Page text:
Describes how to define model ODFs in MTEX, i.e., uniform ODFs, unimodal ODFs, fibre ODFs, Bingham ODFs and ODFs defined by its Fourier coefficients.

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Introduction |

The Uniform ODF |

Unimodal ODFs |

Fibre ODFs |

ODFs given by Fourier coefficients |

Bingham ODFs |

Combining model ODFs |

MTEX provides a very simple way to define model ODFs. Generally, there are five types to describe an ODF in MTEX:

- uniform ODF
- unimodal ODF
- fibre ODF
- Bingham ODF
- Fourier ODF

The central idea is that MTEX allows you to calculate mixture models, by adding and subtracting arbitrary ODFs. Model ODFs may be used as references for ODFs estimated from pole figure data or EBSD data and are instrumental for pole figure simulations and single orientation simulations. These relationships are visualized in the following chart.

The most simplest case of a model ODF is the uniform ODF

which is everywhere identical to one. In order to define a uniform ODF one needs only to specify its crystal and specimen symmetry and to use the command uniformODF.

cs = crystalSymmetry('cubic'); ss = specimenSymmetry('orthorhombic'); odf = uniformODF(cs,ss)

odf = ODF crystal symmetry : m-3m specimen symmetry: mmm Uniform portion: weight: 1

An unimodal ODF

is specified by a radially symmetrial function centered at a modal orientation, and. In order to define a unimodal ODF one needs

- a preferred orientation mod1
- a kernel function
`psi`defining the shape - the crystal and specimen symmetry

ori = orientation('Miller',[1,2,2],[2,2,1],cs,ss); psi = vonMisesFisherKernel('HALFWIDTH',10*degree); odf = unimodalODF(ori,psi) plotPDF(odf,[Miller(1,0,0,cs),Miller(1,1,0,cs)],'antipodal')

odf = ODF crystal symmetry : m-3m specimen symmetry: mmm Radially symmetric portion: kernel: van Mises Fisher, halfwidth 10° center: (296.56505°,48.18969°,26.56505°) weight: 1

For simplicity one can also omit the kernel function. In this case the default de la Vallee Poussin kernel is chosen with half width of 10 degree.

A fibre is a rotation mapping a crystal direction onto a specimen direction , i.e.

A fibre ODF may be written as

with an arbitrary radially symmetrial function . In order to define a fibre ODF one needs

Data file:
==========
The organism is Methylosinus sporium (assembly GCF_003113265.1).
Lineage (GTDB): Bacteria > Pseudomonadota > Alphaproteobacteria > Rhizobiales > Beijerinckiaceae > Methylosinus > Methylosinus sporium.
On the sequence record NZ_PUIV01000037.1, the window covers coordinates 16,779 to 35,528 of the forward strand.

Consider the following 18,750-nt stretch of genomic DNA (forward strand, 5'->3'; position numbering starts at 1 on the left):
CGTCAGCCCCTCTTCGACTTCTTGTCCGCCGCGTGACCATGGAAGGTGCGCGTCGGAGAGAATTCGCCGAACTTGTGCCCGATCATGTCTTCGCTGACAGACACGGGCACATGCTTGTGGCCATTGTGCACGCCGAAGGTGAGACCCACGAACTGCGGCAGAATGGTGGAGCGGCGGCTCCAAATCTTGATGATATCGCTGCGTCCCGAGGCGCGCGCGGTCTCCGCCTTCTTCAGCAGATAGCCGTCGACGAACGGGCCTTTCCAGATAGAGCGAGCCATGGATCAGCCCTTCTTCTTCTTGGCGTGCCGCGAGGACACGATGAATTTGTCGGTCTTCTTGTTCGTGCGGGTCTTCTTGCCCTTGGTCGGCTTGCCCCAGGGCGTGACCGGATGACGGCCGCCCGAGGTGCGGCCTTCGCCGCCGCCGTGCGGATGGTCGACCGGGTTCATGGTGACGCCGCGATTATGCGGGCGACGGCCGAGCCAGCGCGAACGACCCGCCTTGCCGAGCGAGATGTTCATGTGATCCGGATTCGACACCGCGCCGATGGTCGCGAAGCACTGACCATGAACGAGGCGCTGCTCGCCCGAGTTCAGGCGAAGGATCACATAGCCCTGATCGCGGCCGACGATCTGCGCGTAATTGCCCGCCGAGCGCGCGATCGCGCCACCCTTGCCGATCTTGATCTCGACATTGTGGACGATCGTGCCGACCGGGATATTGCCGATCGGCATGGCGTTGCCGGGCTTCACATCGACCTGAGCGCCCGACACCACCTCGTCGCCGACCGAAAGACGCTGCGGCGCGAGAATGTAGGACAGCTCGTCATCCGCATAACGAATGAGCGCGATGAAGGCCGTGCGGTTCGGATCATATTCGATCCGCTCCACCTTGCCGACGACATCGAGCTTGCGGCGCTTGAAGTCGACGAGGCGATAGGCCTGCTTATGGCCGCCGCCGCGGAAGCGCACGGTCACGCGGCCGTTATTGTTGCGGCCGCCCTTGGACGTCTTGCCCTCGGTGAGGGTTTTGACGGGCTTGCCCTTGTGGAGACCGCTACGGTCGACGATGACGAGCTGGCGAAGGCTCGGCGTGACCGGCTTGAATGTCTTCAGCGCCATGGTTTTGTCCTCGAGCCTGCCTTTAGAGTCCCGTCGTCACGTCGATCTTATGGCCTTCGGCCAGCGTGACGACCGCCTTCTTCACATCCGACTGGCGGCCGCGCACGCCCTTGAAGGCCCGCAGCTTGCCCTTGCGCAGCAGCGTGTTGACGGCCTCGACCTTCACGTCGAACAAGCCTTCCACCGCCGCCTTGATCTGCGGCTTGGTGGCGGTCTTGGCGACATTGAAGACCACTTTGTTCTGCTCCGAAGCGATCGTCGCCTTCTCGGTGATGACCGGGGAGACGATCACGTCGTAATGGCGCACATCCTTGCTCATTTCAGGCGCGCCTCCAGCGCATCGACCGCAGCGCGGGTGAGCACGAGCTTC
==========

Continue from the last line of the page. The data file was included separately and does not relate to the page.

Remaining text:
- a crystal direction
**h0** - a specimen direction
**r0** - a kernel function
**psi**defining the shape - the crystal and specimen symmetry

```
h = Miller(0,0,1,cs);
r = xvector;
odf = fibreODF(h,r,ss,psi)
plotPDF(odf,[Miller(1,0,0,cs),Miller(1,1,0,cs)],'antipodal')
```

odf = ODF crystal symmetry : m-3m specimen symmetry: mmm Fibre symmetric portion: kernel: van Mises Fisher, halfwidth 10° fibre: (001) - 1,0,0 weight: 1

In order to define a ODF by it **Fourier coefficients** the Fourier coefficients **C** has to be given as a literally ordered, complex valued vector of the form

where denotes the order of the Fourier coefficients.

cs = crystalSymmetry('1'); % crystal symmetry C = [1;reshape(eye(3),[],1);reshape(eye(5),[],1)]; % Fourier coefficients odf = FourierODF(C,cs) plot(odf,'sections',6,'silent','sigma') mtexColorMap LaboTeX

odf = ODF crystal symmetry : 1, X||a, Y||b, Z||c specimen symmetry: 1 Harmonic portion: degree: 2 weight: 1

`plotPDF(odf,[Miller(1,0,0,cs),Miller(1,1,0,cs)],'antipodal')`

The Bingham quaternion distribution

has a (4x4)-orthogonal matrix and shape parameters as argument. The (4x4) matrix can be interpreted as 4 orthogonal quaternions , where the allow different shapes, e.g.

- unimodal ODFs
- fibre ODF
- spherical ODFs

A Bingham distribution is characterized by

- four orientations
- four values lambda

`cs = crystalSymmetry('-3m');`

**Bingham unimodal ODF**

% a modal orientation mod = orientation('Euler',45*degree,0*degree,0*degree); % the corresponding Bingham ODF odf = BinghamODF(20,mod,cs) plot(odf,'sections',6,'silent','contourf','sigma')

odf = ODF crystal symmetry : -3m1, X||a*, Y||b, Z||c specimen symmetry: 1 Bingham portion: kappa: 20 0 0 0 weight: 1

**Bingham fibre ODF**

odf = BinghamODF([-10,-10,10,10],quaternion(eye(4)),cs) plot(odf,'sections',6,'silent','sigma')

odf = ODF crystal symmetry : -3m1, X||a*, Y||b, Z||c specimen symmetry: 1 Bingham portion: kappa: -10 -10 10 10 weight: 1

**Bingham spherical ODF**

odf = BinghamODF([-10,10,10,10],quaternion(eye(4)),cs) plot(odf,'sections',6,'silent','sigma');

odf = ODF crystal symmetry : -3m1, X||a*, Y||b, Z||c specimen symmetry: 1 Bingham portion: kappa: -10 10 10 10 weight: 1

All the above can be arbitrarily rotated and combined. For instance, the classical Santafe example can be defined by commands

cs = crystalSymmetry('cubic'); ss = specimenSymmetry('orthorhombic'); psi = vonMisesFisherKernel('halfwidth',10*degree); mod1 = orientation('Miller',[1,2,2],[2,2,1],cs,ss); odf = 0.73 * uniformODF(cs,ss) + 0.27 * unimodalODF(mod1,psi) close all plotPDF(odf,[Miller(1,0,0,cs),Miller(1,1,0,cs)],'antipodal')

odf = ODF crystal symmetry : m-3m specimen symmetry: mmm Uniform portion: weight: 0.73 Radially symmetric portion: kernel: van Mises Fisher, halfwidth 10° center: (296.56505°,48.18969°,26.56505°) weight: 0.27

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